However, I do like their “combo” speaker sim. It may not be a fantastic speaker sim, but for free it’s fabulous, and along with a few other free tube sims can add life back to a direct recording of electric guitar. Sure, it’s as good as a POD or Johnson J-Station, but heck, it’s FREE. There are a number of other nifty little utilities I forget about until I need it.

And back to MS miking: it’s now my favorite way to record myself on acoustic guitar. With other stereo techniques the mikes were either too close to the guitar (causing problems if I moved a muscle) or too far away to get a good image. And balancing the two was always a problem. I now use an SM57 for the Mid mike, and an SP B3 in either fig-8 or cardioid for the Side mike. I’d like to get a C1 and try that for the Mid mike; no doubt I’d get a crisper tone that way. But I like the warmth of the SM57. I use a pair of SP VTB-1 mike preamps, great addition to any home studio and very affordable!


I’ll read your fabulous pontification on M+S mic’ing a couple more times through to glean more, but I think I avoid phasing problems pretty well in that I’m using two of the same model of mic (SP B3’s, albeit not “matched”), and I am placing the S mic in figure-8 upside-down directly above the M mic so that they make one long cylinder, and placing them as close together as possible. I’d like to experiment with other combinations though. The PZM’s, I was picturing trying them placed back-to-back with a 2’ x 2’ (or so) baffle sandwiched between them…57 as a M mic…no scoffing here. I have three of them and I’ve found them to be very versatile in settings when others would raise eyebrows. Had a great drumset recording with two 57’s in an X-Y pattern over the kit and a D112 out front of the kick in a church sanctuary. The toms came out huge (no suprise there) but with the room sound the overall capture was very balanced and smooth without the harshness that I’ve struggled with when using condenser mics in conjunction with a kick mic to capture a kit.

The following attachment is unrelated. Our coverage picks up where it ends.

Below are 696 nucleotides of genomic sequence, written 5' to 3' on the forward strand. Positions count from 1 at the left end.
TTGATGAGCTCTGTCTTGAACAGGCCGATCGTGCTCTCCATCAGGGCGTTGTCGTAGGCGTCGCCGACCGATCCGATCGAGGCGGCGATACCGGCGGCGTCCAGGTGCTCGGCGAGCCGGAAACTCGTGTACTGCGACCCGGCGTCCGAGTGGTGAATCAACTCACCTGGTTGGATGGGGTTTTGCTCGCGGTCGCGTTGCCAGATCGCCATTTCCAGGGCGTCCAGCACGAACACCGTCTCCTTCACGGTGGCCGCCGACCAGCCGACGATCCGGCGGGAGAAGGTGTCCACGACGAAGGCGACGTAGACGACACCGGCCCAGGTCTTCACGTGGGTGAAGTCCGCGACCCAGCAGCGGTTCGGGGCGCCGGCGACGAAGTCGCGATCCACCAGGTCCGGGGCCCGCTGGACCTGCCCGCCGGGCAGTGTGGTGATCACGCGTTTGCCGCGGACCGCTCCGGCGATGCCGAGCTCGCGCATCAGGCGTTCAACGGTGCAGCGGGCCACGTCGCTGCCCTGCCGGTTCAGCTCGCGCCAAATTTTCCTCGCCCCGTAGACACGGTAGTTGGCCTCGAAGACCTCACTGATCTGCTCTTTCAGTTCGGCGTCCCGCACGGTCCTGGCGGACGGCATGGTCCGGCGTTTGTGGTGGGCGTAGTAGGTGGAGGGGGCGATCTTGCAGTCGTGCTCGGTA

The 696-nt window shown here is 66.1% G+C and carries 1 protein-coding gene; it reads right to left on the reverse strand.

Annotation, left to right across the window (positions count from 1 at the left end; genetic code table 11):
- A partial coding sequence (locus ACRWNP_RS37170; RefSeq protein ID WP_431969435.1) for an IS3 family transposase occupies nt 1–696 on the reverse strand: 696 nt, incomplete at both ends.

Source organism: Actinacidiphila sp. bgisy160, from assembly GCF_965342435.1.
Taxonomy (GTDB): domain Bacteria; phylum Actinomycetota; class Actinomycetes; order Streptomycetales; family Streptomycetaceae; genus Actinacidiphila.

I have recorded acoustic guitar with a C1. I like the B-series much better, but I was also not using M+S techniques at that time. I do like my C1 though, and it may have been a poor combo of the particular guitar and the mic.

One thing I believe more and more; that there really are very few hard and fast rules unless you believe you can only do what others say, or what has been done before you. We were having a problem with snare dynamics in our church. Fairly large sanctuary. The drums are enclosed in a plexi-glass “booth” with a sorber panel roof. Low-end set of mics on the kit. Allen & Heath GL3300 console and a Presonus ACP-88 among others at FOH. I’d love to get the snare and kick on their own compressor insert but most of the ACP-88 channels are needed elswhere so we are having to stick with using one channel on the ACP-88 as a soft-limiter insert on the subgroup with the drums. Because of challenges with the room dynamics we have struggled with the balance of getting the snare to present in the mix without being uncomfortable, especially when shifting from harder back-beat material to brushes and such, so I went with my gut one night and put that cheap mic under the snare and it totally solved the problem. We were laughing it sounded so good in the room and totally ate it when PFL’ed in the cans. You have to just try things. :;):